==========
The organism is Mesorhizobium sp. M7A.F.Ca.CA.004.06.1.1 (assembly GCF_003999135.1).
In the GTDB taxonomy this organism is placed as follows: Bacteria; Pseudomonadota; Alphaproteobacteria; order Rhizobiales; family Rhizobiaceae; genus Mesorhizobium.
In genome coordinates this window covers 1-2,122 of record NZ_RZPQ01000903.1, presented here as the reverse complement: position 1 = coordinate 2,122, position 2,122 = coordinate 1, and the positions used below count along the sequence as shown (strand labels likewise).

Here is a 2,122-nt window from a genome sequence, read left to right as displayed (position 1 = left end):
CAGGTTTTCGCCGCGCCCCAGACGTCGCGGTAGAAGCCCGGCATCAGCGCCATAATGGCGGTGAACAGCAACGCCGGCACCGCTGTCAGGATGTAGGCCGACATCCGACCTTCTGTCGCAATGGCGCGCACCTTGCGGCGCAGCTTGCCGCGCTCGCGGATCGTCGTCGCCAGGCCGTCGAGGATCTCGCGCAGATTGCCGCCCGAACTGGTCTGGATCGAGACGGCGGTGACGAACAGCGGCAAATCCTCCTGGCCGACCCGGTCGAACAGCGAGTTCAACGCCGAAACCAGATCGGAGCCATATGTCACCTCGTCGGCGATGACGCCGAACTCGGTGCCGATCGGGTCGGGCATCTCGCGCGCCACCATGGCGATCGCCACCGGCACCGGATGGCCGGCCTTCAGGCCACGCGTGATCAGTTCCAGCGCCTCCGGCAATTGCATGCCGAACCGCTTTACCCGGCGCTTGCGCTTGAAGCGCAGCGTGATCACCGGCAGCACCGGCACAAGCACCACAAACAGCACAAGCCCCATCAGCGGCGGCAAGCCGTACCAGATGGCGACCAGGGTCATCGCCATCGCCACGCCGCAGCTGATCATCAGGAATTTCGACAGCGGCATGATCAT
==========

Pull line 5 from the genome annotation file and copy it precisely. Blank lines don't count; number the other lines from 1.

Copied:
CAGGTTTTCGCCGCGCCCCAGACGTCGCGGTAGAAGCCCGGCATCAGCGCCATAATGGCGGTGAACAGCAACGCCGGCACCGCTGTCAGGATGTAGGCCGACATCCGACCTTCTGTCGCAATGGCGCGCACCTTGCGGCGCAGCTTGCCGCGCTCGCGGATCGTCGTCGCCAGGCCGTCGAGGATCTCGCGCAGATTGCCGCCCGAACTGGTCTGGATCGAGACGGCGGTGACGAACAGCGGCAAATCCTCCTGGCCGACCCGGTCGAACAGCGAGTTCAACGCCGAAACCAGATCGGAGCCATATGTCACCTCGTCGGCGATGACGCCGAACTCGGTGCCGATCGGGTCGGGCATCTCGCGCGCCACCATGGCGATCGCCACCGGCACCGGATGGCCGGCCTTCAGGCCACGCGTGATCAGTTCCAGCGCCTCCGGCAATTGCATGCCGAACCGCTTTACCCGGCGCTTGCGCTTGAAGCGCAGCGTGATCACCGGCAGCACCGGCACAAGCACCACAAACAGCACAAGCCCCATCAGCGGCGGCAAGCCGTACCAGATGGCGACCAGGGTCATCGCCATCGCCACGCCGCAGCTGATCATCAGGAATTTCGACAGCGGCATGATCAT